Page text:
[lit-ideas] Re: On Nip Thievery [Lawrence's investigations]

  • From: "John McCreery" <john.mccreery@xxxxxxxxx>
  • To: lit-ideas@xxxxxxxxxxxxx
  • Date: Fri, 6 Jun 2008 22:38:17 +0900

Good catch. Interestingly though the Chinese character for wen specifically
refers to text. The music, dance, etc., included in the broader sense to
which you refer are all arts associated with the literate elite.

On Fri, Jun 6, 2008 at 9:59 PM, John Wager <john.wager1@xxxxxxxxxxx> wrote:

>  John McCreery wrote:
> . . . .The actual content of wen (=Japanese bun) involved first the
> Classics and the Histories (an intimate knowledge of which was essential to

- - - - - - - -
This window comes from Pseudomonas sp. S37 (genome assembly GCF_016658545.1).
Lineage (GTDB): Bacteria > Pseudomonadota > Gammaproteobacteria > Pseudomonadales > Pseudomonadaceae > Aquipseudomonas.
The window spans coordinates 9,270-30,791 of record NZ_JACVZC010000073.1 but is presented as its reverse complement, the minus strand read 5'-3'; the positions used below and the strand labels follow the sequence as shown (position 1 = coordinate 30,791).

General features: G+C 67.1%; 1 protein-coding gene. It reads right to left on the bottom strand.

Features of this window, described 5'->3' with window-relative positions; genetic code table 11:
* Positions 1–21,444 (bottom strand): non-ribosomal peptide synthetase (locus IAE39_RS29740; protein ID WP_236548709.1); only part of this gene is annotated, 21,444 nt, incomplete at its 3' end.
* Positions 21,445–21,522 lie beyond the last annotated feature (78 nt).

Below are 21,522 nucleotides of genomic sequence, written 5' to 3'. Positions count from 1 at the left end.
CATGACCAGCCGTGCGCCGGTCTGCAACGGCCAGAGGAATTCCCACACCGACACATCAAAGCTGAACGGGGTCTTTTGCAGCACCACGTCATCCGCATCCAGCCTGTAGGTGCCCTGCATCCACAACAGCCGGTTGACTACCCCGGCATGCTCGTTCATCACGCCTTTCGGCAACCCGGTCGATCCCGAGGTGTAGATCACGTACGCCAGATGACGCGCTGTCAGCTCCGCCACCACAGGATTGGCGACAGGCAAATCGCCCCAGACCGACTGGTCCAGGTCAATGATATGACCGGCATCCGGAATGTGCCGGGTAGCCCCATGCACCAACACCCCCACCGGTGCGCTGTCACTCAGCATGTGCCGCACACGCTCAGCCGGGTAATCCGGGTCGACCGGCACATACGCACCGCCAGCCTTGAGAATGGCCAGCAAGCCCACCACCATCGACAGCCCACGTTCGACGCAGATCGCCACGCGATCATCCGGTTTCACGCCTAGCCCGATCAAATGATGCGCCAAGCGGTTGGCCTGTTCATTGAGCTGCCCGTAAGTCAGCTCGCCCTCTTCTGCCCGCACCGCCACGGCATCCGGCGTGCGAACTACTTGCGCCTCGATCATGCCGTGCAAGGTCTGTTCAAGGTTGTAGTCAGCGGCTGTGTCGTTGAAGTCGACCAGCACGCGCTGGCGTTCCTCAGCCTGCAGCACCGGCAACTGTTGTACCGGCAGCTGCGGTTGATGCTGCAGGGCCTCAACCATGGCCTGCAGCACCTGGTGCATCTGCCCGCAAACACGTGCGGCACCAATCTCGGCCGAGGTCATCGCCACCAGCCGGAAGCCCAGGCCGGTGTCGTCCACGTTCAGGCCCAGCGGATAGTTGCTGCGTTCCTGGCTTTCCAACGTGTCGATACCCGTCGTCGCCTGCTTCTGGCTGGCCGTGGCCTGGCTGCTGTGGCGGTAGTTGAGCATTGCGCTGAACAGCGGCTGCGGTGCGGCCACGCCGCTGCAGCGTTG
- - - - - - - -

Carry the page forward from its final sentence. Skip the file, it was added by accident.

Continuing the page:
> passing the Imperial civil service exams). Modern compendia of classical
> Chinese literature add lyric poetry (especially the great Tang Dynasty
> poets) and Ming and Qing novels, e.g., The Dream of the Red Chamber, though
> whether the latter should be regarded as wen or a jumped-up form of
> popular culture/superstition was still being debated into the 20th century.
> Wouldn't "wen" also include somewhat "non-textual" arts, like painting and
> dance and playing musical instruments?
> --
> -------------------------------------------------
> "Never attribute to malice that which can be
> explained by incompetence and ignorance."
> -------------------------------------------------
> John Wager                john.wager1@xxxxxxxxxxx
>                                    Lisle, IL, USA

John McCreery
The Word Works, Ltd., Yokohama, JAPAN
Tel. +81-45-314-9324

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